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Wing fences, also known as boundary layer fences and potential fences are fixed aerodynamic devices attached to aircraft wings. Often seen on swept-wing aircraft, wing fences are flat plates fixed to the upper surfaces parallel to the airflow, typically wrapping around the leading edge. By obstructing span-wise airflow along the wing, they prevent the entire wing from stalling at once, as opposed to wingtip devices, which increase aerodynamic efficiency by seeking to recover wing vortex energy.
As a swept-wing aircraft slows toward the stall speed of the wing, the angle of the leading edge forces some of the airflow sidewise, toward the wing tip. This process is progressive, airflow near the middle of the wing is affected not only by the leading edge angle, but also the spanwise airflow from the wing root. At the wing tip the airflow can end up being almost all spanwise, as opposed to front-to-back over the wing, meaning that the effective airspeed drops well below the stall. Because the geometry of swept wings typically places the wingtips of an aircraft aft of its center of gravity, lift generated at the wingtips tends to create a nose-down pitching moment. When the wingtips stall, both the lift and the associated nose-down pitching moment rapidly diminish. The loss of the nose-down pitching moment leaves the previously balanced aircraft with a net nose-up pitching moment. This forces the nose of the aircraft up, increasing the angle of attack and leading to stall over a greater portion of the wing. The result is a rapid and powerful pitch-up followed by a complete stall, a difficult situation for a pilot to recover from. The "Sabre dance" (which caused many F-100 Super Sabres to crash) is a notable example of this behavior. Spanwise flow can also impede the efficiency of engine air intakes in or near the wing roots resulting in a drop in power, especially at high angles of attack. Such power loss was identified as a contributing factor in two failed takeoffs of the De Havilland Comet 1 shortly after its introduction. Remedial measures included addition of wing fences and restrictions on takeoff rotation.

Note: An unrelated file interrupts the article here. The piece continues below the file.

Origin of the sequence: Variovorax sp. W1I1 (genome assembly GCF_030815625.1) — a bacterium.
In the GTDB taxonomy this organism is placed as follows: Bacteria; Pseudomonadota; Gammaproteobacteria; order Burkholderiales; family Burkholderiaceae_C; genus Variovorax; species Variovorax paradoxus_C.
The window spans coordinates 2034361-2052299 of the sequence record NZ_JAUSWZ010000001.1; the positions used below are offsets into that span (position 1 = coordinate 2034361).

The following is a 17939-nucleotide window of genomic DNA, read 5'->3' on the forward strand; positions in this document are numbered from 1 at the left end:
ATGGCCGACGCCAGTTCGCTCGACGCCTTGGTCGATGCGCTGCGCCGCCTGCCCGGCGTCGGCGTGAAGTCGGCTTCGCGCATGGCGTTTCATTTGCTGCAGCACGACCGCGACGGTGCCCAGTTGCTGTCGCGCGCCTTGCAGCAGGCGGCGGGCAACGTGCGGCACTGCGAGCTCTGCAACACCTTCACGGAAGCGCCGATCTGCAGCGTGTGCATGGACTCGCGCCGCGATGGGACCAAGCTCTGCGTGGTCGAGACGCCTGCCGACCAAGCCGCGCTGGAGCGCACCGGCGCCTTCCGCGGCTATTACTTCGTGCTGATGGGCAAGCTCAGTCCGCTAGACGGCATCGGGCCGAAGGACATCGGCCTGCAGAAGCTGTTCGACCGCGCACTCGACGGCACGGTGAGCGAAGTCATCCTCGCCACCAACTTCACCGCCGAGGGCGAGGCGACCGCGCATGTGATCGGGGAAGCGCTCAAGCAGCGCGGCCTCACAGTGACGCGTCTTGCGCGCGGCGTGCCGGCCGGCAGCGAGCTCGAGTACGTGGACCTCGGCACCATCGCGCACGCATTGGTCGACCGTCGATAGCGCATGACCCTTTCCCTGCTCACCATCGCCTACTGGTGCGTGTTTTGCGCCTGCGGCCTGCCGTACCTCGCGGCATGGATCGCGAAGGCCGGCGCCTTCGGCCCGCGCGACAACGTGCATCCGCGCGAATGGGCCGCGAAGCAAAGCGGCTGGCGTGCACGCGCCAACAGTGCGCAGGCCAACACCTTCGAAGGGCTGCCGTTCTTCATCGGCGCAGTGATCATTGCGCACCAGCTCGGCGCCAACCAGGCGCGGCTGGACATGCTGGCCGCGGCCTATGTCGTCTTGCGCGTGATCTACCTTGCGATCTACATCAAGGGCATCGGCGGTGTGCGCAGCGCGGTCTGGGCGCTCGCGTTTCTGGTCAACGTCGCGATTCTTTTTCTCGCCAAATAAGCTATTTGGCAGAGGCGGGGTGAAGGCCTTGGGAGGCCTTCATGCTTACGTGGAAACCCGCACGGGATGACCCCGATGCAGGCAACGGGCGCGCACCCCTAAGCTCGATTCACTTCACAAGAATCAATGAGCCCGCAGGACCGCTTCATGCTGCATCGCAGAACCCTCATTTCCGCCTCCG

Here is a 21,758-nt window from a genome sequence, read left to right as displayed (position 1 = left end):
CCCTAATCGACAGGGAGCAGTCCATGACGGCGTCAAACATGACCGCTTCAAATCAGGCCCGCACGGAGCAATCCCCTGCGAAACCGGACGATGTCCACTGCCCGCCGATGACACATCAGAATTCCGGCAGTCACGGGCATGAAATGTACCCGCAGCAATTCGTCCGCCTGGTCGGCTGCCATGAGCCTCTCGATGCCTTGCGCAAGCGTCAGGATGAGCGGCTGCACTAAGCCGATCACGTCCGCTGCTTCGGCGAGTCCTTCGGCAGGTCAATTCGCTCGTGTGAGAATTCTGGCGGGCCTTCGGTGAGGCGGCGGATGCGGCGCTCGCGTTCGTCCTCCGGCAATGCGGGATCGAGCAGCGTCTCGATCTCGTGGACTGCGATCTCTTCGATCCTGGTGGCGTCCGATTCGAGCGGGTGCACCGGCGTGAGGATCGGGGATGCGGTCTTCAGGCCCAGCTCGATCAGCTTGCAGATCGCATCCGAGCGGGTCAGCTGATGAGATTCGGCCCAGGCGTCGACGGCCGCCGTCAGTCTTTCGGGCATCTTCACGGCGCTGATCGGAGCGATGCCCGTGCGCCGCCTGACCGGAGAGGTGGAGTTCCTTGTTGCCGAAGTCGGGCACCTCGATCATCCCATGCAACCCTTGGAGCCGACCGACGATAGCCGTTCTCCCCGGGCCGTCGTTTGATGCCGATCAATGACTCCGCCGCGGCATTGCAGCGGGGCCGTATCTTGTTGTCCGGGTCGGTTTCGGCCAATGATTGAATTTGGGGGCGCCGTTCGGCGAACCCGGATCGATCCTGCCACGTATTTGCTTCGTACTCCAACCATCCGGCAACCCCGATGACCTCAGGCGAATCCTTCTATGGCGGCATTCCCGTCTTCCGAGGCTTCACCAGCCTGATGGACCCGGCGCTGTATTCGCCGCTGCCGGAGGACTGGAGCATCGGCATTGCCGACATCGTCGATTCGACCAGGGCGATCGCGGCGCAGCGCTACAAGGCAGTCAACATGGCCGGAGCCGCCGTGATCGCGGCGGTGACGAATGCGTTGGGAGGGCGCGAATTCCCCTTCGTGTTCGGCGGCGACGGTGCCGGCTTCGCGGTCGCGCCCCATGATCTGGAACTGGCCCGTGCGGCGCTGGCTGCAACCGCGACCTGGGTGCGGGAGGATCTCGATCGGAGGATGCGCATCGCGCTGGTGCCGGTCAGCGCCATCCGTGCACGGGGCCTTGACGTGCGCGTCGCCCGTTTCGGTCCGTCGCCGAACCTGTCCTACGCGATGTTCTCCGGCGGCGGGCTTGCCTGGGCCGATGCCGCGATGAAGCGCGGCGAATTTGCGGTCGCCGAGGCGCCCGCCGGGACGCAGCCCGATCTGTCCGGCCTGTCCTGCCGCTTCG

Wing fences delay, or eliminate, these effects by preventing the spanwise flow from moving too far along the wing and gaining speed. When meeting the fence, the air is directed back over the wing surface. Similar solutions included a notch in the leading edge, as seen on the Avro Arrow, or the use of slats, as on the earlier versions of the F-86. Slats can act as fences directly, in the form of their actuators, but also reduce the problem by improving the angle of attack response of the wing and moving the stall point to a lower speed.
Wolfgang Liebe, who is generally credited with inventing wing fences, filed a patent for it in 1938 while working on the Messerschmitt Bf 109B. After World War II, Soviet military aircraft designers became known for their habit of using wing fences, using them on aircraft as varied as Mikoyan MiG-15s and Tupolev Tu-22Ms.
The Boeing 737 Max-8 could also use Wing-Fences, in order to improve its stall-resistance, which was tampered with by means of prefixing its leading-edge with the large cowling of its largest jet motors yet.
- Hurt, H. H. Jr., "NAVAIR 00-80T-80, Aerodynamics for Naval Aviators". Naval Air Systems Command, 1965, p. 86. at faa.gov
- (in German) DE 700625 "Vorrichtung zum Verhindern der Ausbreitung von Strömungsstörungen an Flugzeugflügeln" filed on September 27, 1938.